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The Guardians of Democracy

The Guardians of Democracy

Republicans Funded Campaign To Jam House Democrats’ Phone Lines With Anti-Impeachment Calls


Republicans Funded Campaign To Jam House Democrats’ Phone Lines With Anti-Impeachment Calls

The Republican National Committee (RNC) paid to generate about 11,000 phone calls to the congressional offices of nearly three dozen House Democrats in an effort to jam their phone lines and cut off access to the lawmakers as their inquiry into President Trump intensifies, The New York Times reported Monday.

The effort was part of an attempt to influence public opinion around the impeachment inquiry into President Trump and clog the representatives’ phone lines, affecting access to the lawmakers, two people briefed on the effort told the Times.

The plan was reportedly discussed by RNC officials at an event with more than a dozen GOP aides, advisers and officials, called the “Off the Record” dinner, the sources told the Times.

The officials indicated the calls were automated and that the goal was to tie up the Democrats’ phone lines.

According to the Times:

Asked about the calls, Republican committee officials said they were not prerecorded “robocalls.” The officials said the committee used a vendor to survey voters. Those voters who said they opposed the impeachment inquiry were given the option of being connected to their congressional representative’s office, the officials said.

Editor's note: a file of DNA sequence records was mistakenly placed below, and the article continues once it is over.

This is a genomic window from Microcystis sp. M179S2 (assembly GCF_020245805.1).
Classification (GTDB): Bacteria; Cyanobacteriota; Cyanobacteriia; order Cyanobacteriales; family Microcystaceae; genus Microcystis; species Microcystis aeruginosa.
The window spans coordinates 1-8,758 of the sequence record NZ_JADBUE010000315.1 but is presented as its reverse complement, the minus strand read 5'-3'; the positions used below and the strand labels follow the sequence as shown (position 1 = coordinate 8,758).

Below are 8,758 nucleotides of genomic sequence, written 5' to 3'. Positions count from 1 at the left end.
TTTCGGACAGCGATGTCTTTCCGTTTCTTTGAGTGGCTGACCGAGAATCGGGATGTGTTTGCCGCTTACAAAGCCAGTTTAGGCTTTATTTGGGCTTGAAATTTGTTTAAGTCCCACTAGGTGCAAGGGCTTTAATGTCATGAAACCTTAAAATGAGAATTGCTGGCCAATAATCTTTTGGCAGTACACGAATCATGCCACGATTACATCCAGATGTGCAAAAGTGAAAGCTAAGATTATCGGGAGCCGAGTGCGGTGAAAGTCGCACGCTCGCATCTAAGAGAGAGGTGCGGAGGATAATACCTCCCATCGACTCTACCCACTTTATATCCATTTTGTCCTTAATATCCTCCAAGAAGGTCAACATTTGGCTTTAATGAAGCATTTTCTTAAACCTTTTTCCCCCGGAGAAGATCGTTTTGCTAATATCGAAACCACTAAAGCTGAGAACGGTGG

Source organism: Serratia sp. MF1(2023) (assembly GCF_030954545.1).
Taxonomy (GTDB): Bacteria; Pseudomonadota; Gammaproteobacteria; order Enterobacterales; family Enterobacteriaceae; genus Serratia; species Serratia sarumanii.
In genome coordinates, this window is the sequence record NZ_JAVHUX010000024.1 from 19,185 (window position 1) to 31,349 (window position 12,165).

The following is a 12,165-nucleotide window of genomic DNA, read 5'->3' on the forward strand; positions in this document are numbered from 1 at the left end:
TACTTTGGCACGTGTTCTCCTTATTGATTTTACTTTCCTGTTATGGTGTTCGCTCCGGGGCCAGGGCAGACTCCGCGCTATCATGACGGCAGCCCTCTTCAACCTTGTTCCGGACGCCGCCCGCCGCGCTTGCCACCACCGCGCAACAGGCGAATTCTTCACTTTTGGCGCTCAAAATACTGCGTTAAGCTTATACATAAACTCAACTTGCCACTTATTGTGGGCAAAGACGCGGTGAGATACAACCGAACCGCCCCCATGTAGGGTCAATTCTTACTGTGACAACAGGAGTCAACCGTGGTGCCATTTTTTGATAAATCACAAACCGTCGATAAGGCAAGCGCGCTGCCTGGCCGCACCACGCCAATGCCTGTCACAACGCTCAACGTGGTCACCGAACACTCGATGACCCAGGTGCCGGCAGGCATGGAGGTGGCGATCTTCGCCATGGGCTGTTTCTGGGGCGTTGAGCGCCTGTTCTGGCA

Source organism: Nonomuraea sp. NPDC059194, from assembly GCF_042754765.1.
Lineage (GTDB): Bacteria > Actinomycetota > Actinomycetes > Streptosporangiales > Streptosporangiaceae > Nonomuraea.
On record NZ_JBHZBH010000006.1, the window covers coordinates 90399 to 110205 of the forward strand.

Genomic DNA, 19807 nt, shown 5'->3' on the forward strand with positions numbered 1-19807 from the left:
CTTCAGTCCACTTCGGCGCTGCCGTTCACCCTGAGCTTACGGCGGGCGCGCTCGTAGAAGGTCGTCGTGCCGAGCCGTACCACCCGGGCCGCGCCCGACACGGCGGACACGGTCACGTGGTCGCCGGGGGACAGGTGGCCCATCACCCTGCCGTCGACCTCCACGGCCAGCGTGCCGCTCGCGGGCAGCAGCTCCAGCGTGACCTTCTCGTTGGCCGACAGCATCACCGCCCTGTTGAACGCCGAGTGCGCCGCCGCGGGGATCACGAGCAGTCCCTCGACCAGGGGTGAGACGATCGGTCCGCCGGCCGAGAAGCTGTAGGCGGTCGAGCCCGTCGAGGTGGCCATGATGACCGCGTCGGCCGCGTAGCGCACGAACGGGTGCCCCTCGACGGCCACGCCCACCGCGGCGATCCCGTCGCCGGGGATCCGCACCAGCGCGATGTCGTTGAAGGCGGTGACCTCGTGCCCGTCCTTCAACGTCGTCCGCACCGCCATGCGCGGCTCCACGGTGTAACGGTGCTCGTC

“Our supporters are incredibly fired up to help us fight this impeachment charade,” Mike Reed, an RNC spokesman, told the Times. “Our ‘stop the madness’ campaign has helped hundreds of thousands of voters get the information they need to reach out to their Democrat representatives and tell them to drop the phony impeachment inquiry and get back to work for the American people.”

The Times noted that campaign finance lawyers were split on whether “it was proper for the Republican committee to generate calls on impeachment to congressional offices. Some said that targeting Democratic lawmakers at their offices appeared to be an attempt to limit the ability of a government office to communicate. And they raised questions about whether targeting congressional offices would be considered an improper use of campaign resources by the Republican National Committee.”


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